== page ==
From Publishers Weekly
In this magical bedtime tale set in a dense forest in a faraway kingdom, three wide-eyed little dragons are lonely--but not for long. Thomas (Somewhere Today) introduces a Good Knight who nightly keeps watch from a "crumbly tumbly tower" atop a "very tall wall." One night when he hears a loud roar, he hops on his horse and gallops ("Clippety-clop. Clippety-clop") to the roar's source at the mouth of a cave. There a little dragon clad in tartan pajamas asks for a drink of water. The chivalrous hero grants this request and on subsequent return trips (with a charming refrain) reads a story to a second dragon and sings a song to a third. Not surprisingly, the knight finds this routine a bit trying and his asides ("I don't believe this"; "This is too much") will sound familiar to youngsters and especially their parents. Many will be able to guess the wee dragons' final demand. In one of Plecas's (Rattlebone Rock) many droll images, the three dragons with their eyes shut and lips puckered lift "their scaly little cheeks" for a goodnight kiss. Copious artwork, controlled vocabulary, effective repetition, brief sentences and a chapter-book trim size make this a comfortable fit for children just beginning to read solo. A fine way to bid good night. Ages 4-7. (Jan.)
Copyright 1999 Reed Business Information, Inc. --This text refers to the Hardcover edition.
From School Library Journal
PreSchool-Grade 2-Whether used as a beginning reader or as a read-aloud at bedtime, this sweet story will charm readers and listeners alike. When the Good Knight hears a "very large, very loud roar," he sets off on his faithful steed to determine its origin. Thus begins the first of four visits to a homey cave where three lonely, young dragons are delaying their bedtime. The creatures appear more precocious than ferocious with their teddy bears, bunny slippers, and patterned "jammies." Young children will immediately recognize the tactics the wide-eyed, pudgy serpents use as each request for a drink of water, a story, or a song prompts another visit from the Good Knight. On his fourth call, the youngsters explain that they can't fall asleep without a good-night kiss. The intrepid hero kisses "each scaly little cheek" and patiently waits for them to fall asleep. Only when he hears them snoring does he head back to the castle for his own peaceful night's rest. The short, simple, repetitive phrases are sure to capture the imaginations of young children. The knight stands guard at a "crumbly tumbly tower" and gallops through the forest, "Clippety-clop. Clippety-clop." Observant viewers will enjoy the expressions of the horse as he awaits his master upon each visit to the cave. With a palette dominated by the blues, grays, and purples of the nighttime setting, Plecas's illustrations are a wonderful complement to this endearing tale.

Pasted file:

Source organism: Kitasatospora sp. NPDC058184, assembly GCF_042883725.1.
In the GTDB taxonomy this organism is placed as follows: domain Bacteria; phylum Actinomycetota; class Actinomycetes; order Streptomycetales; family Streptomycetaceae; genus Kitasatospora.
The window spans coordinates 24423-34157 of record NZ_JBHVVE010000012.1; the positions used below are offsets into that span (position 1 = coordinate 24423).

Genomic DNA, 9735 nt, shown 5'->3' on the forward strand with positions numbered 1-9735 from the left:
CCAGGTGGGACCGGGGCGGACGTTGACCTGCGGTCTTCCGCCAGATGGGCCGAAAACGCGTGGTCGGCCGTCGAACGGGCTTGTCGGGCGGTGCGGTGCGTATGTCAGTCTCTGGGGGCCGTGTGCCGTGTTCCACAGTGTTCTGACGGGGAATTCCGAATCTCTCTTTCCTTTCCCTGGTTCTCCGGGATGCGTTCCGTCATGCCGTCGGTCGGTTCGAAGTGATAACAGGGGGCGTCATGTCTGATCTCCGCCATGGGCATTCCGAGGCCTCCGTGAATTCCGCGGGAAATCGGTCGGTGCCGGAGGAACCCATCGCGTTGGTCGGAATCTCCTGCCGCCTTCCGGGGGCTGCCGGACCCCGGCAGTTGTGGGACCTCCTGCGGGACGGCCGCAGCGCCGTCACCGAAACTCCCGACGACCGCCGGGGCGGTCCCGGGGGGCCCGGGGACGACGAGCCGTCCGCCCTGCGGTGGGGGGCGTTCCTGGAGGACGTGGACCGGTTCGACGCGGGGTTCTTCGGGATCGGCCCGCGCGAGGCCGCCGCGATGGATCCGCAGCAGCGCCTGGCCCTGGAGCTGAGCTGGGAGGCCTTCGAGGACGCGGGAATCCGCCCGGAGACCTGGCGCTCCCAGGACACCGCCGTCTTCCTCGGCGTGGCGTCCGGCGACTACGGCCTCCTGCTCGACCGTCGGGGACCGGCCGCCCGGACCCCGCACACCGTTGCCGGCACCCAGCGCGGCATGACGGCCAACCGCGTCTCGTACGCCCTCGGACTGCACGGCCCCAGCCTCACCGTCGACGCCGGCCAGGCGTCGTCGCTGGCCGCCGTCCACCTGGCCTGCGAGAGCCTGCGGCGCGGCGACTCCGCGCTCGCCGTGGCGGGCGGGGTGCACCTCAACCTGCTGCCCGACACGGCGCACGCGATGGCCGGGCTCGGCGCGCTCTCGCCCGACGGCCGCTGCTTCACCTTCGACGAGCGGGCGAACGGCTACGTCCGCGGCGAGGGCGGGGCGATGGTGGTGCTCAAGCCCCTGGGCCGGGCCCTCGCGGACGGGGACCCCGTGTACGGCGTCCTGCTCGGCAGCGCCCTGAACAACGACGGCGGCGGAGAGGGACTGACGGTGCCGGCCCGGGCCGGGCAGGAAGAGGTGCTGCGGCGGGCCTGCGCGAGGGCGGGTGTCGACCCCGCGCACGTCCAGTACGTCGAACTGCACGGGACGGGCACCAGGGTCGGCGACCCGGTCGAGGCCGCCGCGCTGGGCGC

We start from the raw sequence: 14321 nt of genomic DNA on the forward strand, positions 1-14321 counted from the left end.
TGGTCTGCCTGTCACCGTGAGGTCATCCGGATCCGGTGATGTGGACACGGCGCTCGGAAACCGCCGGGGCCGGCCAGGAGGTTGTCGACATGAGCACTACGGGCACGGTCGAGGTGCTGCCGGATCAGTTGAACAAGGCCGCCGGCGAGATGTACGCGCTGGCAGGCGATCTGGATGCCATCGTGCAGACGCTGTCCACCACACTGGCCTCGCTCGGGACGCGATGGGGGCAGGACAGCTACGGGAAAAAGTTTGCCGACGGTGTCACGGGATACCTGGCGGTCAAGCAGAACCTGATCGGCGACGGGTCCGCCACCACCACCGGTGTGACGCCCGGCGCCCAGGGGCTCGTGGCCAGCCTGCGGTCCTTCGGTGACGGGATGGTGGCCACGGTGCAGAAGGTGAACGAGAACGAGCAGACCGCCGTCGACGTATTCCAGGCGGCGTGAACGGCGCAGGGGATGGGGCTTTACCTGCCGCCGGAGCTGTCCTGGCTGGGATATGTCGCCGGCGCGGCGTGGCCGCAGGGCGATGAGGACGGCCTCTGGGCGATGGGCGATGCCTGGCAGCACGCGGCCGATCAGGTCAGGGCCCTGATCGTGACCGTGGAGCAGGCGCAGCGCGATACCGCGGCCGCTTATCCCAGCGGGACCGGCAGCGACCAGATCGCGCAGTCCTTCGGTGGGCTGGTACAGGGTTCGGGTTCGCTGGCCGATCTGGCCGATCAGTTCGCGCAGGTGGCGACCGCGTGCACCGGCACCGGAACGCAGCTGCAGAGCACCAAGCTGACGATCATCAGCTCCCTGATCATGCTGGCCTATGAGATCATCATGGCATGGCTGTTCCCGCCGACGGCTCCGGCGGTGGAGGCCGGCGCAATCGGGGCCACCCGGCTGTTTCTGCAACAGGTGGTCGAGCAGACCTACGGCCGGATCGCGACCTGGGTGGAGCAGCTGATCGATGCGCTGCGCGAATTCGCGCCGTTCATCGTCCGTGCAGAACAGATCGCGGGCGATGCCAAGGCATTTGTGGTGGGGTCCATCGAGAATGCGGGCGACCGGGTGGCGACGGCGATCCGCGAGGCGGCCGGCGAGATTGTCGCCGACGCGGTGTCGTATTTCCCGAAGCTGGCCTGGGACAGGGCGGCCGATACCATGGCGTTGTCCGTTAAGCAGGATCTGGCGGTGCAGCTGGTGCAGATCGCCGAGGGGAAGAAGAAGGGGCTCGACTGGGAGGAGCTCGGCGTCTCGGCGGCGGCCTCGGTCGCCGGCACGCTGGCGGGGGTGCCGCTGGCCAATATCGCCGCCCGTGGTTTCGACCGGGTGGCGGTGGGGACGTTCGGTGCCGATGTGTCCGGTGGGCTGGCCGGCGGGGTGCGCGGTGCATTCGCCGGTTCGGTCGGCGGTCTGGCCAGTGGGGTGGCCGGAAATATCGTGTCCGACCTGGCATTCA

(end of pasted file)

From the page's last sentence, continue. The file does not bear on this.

Maura Bresnahan, Shawsheen School, Andover, MA
Copyright 2000 Reed Business Information, Inc. --This text refers to the Hardcover edition.
In this Dutton Easy Reader, a gentle knight on his castle watch gallops through the forest to investigate strange noises. The source? Three young dragons wanting to be tucked in for the night. Each has a different request--a drink of water, a bedtime story, a song--that the knight dutifully grants, then snuggles into bed with the dragons despite his chain mail and helmet. The story's appeal lies in its sheer silliness, played out through repetition and plays on words. But it is Plecas' charming, hilarious illustrations, with flannel-clad young dragons lifting their "scaley little cheeks" for a bedtime kiss, that make the book so irresistible. Gillian Engberg --This text refers to the Hardcover edition.
From Kirkus Reviews
Stories of valiant knights slaying fearsome dragons are going to fall sadly flat after one reading of this bewitching tale from Thomas. During the long evening hours, a knight keeps watch over the kingdom while in a nearby dark cave three young dragons struggle to go to sleep. A tremendous roar hastens the knight to their cave, where he is greeted not by the requisite fierce creature spewing fire, but by a small dragon who needs a drink of water. Bewildered but good-hearted, the gentle knight fetches the water and tucks the little one into bed. Twice more he is summoned by the dragons' plaintive wails, for stories and song; when he is summoned one last time, he finds that good-night kisses are in order. The weary but dutiful knight, exhausted from traipsing back and forth across the kingdom, finally succumbs to the sleep of the just. Plecas's whimsical illustrations make full use of the dragons' woeful looks and the beleaguered knight's harried expressions; children and adults will recognize the elaborate bedtime rituals, while the brief sentences and repetition of words make this an ideal easy reader. Thomas is a consummate storyteller: the language and the rhythm of the text, along with her great sense of humor, carries readers merrily along to the conclusion. (Picture book. 4-7) --Copyright ©2000, Kirkus Associates, LP. All rights reserved. --This text refers to the Hardcover edition.
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